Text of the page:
Final Commendation at a Funeral Mass

Date: June 23, 2024
Author: Fr. Edward McNamara, LC

Question: I have searched, unsuccessfully, for guidance related to the final commendation following the funeral Mass. I have conducted this a few times in my 37 years as deacon when the deceased was a parent, family member or a close parishioner that I have known for many years. Some priests have said it is right that I send them forth from the Church as the last farewell, while others tell me it is reserved for the priest celebrant, and I should not do it. Can you direct me to a credible source that can clarify this issue? I appreciate any assistance you can provide. -- T.O., Mantua, New Jersey


Answer: The rituals generally presume that it will be the presiding priest who will perform the final commendation at a funeral Mass.


This follows two guiding liturgical principles. First that, with some exceptions, there should not be a change of presider during a celebration and, second, a deacon should not preside in the presence of unimpeded priests and bishops. 


This is probably why our reader has found so little regarding this topic. The legislator is unlikely to regulate what is not usually supposed to happen.


However, these are general rules of liturgical procedure and not dogmas that abide no exceptions.


Indeed, in the case of the final commendation, some exceptions are already foreseen. For example, a bishop who attends a funeral without concelebrating may perform the final commendation.


This can happen in many circumstances. It can easily happen that the bishop attends the funeral of a deceased public official, but the family desire that the Mass be celebrated by a priest who was a friend or relative.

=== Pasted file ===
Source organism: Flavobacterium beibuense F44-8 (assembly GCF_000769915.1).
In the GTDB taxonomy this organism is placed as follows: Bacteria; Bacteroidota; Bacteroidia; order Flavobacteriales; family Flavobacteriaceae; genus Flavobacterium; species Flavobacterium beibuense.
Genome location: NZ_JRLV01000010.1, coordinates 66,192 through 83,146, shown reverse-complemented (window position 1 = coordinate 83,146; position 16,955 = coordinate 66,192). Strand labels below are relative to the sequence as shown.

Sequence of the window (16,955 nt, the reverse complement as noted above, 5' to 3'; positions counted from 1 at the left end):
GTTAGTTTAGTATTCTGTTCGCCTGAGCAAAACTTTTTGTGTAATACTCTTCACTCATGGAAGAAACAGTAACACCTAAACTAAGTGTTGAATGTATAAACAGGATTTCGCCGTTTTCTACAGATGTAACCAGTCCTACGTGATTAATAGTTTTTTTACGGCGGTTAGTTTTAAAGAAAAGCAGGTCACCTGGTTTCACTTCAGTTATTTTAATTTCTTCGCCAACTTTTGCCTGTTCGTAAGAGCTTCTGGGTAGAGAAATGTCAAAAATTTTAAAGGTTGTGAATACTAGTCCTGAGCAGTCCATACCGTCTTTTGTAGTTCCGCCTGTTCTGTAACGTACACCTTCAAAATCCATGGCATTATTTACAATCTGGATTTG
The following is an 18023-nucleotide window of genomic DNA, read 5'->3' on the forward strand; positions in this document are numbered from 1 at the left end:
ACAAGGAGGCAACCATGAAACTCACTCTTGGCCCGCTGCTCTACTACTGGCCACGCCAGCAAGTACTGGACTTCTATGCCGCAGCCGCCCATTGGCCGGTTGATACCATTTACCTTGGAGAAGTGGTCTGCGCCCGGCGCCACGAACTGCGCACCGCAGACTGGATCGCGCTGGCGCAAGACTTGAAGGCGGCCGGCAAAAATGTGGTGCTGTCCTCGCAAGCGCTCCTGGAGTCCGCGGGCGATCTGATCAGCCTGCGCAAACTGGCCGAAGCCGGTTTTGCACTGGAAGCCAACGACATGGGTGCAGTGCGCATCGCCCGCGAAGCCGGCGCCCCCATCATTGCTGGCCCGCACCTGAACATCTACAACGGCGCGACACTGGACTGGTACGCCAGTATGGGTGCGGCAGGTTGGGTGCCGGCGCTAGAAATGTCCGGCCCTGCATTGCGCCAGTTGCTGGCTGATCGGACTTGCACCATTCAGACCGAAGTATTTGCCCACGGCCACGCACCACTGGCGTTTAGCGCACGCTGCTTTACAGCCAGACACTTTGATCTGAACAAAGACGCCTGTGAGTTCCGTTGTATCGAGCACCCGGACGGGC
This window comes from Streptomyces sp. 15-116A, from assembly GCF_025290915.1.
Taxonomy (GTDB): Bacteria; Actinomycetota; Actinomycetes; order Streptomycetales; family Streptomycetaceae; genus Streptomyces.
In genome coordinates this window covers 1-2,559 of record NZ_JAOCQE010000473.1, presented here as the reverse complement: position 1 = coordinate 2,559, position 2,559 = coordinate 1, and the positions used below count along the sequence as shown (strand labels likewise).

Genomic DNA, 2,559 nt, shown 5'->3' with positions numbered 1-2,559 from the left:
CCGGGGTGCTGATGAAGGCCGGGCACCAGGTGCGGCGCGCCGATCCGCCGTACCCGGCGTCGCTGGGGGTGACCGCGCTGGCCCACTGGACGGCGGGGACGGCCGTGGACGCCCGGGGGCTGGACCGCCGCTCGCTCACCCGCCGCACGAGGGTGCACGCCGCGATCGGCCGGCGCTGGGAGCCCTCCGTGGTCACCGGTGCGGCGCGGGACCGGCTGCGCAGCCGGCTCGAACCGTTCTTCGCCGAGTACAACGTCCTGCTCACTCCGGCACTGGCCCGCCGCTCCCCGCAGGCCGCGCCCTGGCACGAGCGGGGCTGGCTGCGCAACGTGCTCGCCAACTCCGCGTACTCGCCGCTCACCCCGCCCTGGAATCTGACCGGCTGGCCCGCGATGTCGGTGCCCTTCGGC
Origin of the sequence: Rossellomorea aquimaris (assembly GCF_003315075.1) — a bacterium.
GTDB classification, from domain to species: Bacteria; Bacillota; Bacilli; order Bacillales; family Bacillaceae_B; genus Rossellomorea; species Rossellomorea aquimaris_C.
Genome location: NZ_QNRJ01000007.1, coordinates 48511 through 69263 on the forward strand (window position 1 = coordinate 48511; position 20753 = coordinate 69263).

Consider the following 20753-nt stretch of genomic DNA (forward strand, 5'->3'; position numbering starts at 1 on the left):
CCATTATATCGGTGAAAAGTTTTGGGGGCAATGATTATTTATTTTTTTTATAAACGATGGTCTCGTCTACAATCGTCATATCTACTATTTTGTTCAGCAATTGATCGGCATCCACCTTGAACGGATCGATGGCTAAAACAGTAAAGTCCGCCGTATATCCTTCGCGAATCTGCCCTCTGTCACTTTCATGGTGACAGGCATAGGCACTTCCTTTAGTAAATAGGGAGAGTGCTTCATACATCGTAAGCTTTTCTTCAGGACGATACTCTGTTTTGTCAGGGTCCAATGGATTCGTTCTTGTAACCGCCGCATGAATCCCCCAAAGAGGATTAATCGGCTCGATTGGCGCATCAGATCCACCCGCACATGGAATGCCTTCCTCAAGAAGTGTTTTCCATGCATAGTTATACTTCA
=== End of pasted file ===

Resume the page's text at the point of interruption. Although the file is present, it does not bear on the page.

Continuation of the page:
It can also be noted that the funeral rubrics prefer that the final commendation takes place after the celebrant has prayed the closing prayer and kissed the altar. This means that, in a way, the funeral Mass has concluded, and the final commendation constitutes a different ritual moment that can allow for a change of presider in some cases.


Therefore, the priests who allowed the deacon to conduct the final commendation probably made a pastoral decision that the spiritual benefits for the family of the deceased, and even for the deacon himself, warranted an exception to the usual liturgical precedence.


Those priests who said that the final commendation is reserved to the presiding priest, and not the deacon, are indeed correct. This is not something that should normally be done even though there might be some exceptional pastoral circumstances.


With respect as to who may direct the final prayers before burial or cremation at the cemetery, it can be either the priest or the deacon. If both go to the burial ground, the priest would usually conduct the ritual following the general rule of liturgical precedence. 


* * *


Readers may send questions to Please put the word "Liturgy" in the subject field. The text should include your initials, your city and your state, province or country. Father McNamara can only answer a small selection of the great number of questions that arrive.


Return to Liturgy

At ePriest, we are dedicated to supporting Catholic priests as they serve their people and build up the Church.

We invite you to explore our resources to help your own ministry flourish!

Sign Up Now